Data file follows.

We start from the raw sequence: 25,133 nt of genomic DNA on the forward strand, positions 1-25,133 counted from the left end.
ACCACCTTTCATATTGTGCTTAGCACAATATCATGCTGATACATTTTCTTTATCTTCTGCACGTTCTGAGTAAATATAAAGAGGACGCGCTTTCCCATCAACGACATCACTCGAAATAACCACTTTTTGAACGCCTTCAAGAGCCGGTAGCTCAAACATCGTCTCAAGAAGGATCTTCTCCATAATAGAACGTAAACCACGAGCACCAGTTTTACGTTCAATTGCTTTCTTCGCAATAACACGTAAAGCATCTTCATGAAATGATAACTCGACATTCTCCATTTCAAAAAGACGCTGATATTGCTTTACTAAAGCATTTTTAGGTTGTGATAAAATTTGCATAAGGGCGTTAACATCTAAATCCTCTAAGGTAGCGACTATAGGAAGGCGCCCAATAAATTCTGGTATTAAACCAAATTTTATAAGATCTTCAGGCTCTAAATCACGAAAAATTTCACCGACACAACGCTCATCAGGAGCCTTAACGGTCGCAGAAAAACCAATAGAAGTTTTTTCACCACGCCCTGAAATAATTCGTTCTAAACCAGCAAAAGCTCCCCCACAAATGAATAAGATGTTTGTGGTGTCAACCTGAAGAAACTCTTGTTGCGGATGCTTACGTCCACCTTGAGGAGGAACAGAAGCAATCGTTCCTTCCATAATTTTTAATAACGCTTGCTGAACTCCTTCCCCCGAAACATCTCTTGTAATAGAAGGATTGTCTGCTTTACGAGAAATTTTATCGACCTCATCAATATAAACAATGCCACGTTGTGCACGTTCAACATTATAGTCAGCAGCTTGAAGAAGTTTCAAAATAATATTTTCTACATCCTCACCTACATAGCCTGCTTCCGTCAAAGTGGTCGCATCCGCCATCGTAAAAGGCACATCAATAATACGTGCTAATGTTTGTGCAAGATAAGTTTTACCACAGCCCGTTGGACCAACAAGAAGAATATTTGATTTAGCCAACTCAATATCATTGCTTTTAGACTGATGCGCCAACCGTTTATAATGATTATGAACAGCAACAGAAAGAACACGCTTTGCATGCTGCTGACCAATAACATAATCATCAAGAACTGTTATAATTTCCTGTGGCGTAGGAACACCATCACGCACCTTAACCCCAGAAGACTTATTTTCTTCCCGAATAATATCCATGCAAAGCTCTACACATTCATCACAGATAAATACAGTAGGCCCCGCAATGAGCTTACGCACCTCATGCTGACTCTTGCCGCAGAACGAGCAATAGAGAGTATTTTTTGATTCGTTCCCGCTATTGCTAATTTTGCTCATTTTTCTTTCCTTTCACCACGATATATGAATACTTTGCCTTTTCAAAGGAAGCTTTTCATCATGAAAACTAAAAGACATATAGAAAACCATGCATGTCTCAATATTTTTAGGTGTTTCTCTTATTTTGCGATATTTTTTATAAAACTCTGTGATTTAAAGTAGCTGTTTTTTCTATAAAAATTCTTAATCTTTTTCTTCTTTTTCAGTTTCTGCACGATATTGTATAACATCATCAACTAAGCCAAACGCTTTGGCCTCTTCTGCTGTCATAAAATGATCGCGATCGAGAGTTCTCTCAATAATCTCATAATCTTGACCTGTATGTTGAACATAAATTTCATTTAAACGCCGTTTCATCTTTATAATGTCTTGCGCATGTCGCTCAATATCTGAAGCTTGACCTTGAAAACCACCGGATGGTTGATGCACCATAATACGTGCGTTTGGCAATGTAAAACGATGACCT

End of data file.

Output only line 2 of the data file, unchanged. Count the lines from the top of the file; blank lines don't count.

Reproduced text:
ACCACCTTTCATATTGTGCTTAGCACAATATCATGCTGATACATTTTCTTTATCTTCTGCACGTTCTGAGTAAATATAAAGAGGACGCGCTTTCCCATCAACGACATCACTCGAAATAACCACTTTTTGAACGCCTTCAAGAGCCGGTAGCTCAAACATCGTCTCAAGAAGGATCTTCTCCATAATAGAACGTAAACCACGAGCACCAGTTTTACGTTCAATTGCTTTCTTCGCAATAACACGTAAAGCATCTTCATGAAATGATAACTCGACATTCTCCATTTCAAAAAGACGCTGATATTGCTTTACTAAAGCATTTTTAGGTTGTGATAAAATTTGCATAAGGGCGTTAACATCTAAATCCTCTAAGGTAGCGACTATAGGAAGGCGCCCAATAAATTCTGGTATTAAACCAAATTTTATAAGATCTTCAGGCTCTAAATCACGAAAAATTTCACCGACACAACGCTCATCAGGAGCCTTAACGGTCGCAGAAAAACCAATAGAAGTTTTTTCACCACGCCCTGAAATAATTCGTTCTAAACCAGCAAAAGCTCCCCCACAAATGAATAAGATGTTTGTGGTGTCAACCTGAAGAAACTCTTGTTGCGGATGCTTACGTCCACCTTGAGGAGGAACAGAAGCAATCGTTCCTTCCATAATTTTTAATAACGCTTGCTGAACTCCTTCCCCCGAAACATCTCTTGTAATAGAAGGATTGTCTGCTTTACGAGAAATTTTATCGACCTCATCAATATAAACAATGCCACGTTGTGCACGTTCAACATTATAGTCAGCAGCTTGAAGAAGTTTCAAAATAATATTTTCTACATCCTCACCTACATAGCCTGCTTCCGTCAAAGTGGTCGCATCCGCCATCGTAAAAGGCACATCAATAATACGTGCTAATGTTTGTGCAAGATAAGTTTTACCACAGCCCGTTGGACCAACAAGAAGAATATTTGATTTAGCCAACTCAATATCATTGCTTTTAGACTGATGCGCCAACCGTTTATAATGATTATGAACAGCAACAGAAAGAACACGCTTTGCATGCTGCTGACCAATAACATAATCATCAAGAACTGTTATAATTTCCTGTGGCGTAGGAACACCATCACGCACCTTAACCCCAGAAGACTTATTTTCTTCCCGAATAATATCCATGCAAAGCTCTACACATTCATCACAGATAAATACAGTAGGCCCCGCAATGAGCTTACGCACCTCATGCTGACTCTTGCCGCAGAACGAGCAATAGAGAGTATTTTTTGATTCGTTCCCGCTATTGCTAATTTTGCTCATTTTTCTTTCCTTTCACCACGATATATGAATACTTTGCCTTTTCAAAGGAAGCTTTTCATCATGAAAACTAAAAGACATATAGAAAACCATGCATGTCTCAATATTTTTAGGTGTTTCTCTTATTTTGCGATATTTTTTATAAAACTCTGTGATTTAAAGTAGCTGTTTTTTCTATAAAAATTCTTAATCTTTTTCTTCTTTTTCAGTTTCTGCACGATATTGTATAACATCATCAACTAAGCCAAACGCTTTGGCCTCTTCTGCTGTCATAAAATGATCGCGATCGAGAGTTCTCTCAATAATCTCATAATCTTGACCTGTATGTTGAACATAAATTTCATTTAAACGCCGTTTCATCTTTATAATGTCTTGCGCATGTCGCTCAATATCTGAAGCTTGACCTTGAAAACCACCGGATGGTTGATGCACCATAATACGTGCGTTTGGCAATGTAAAACGATGACCT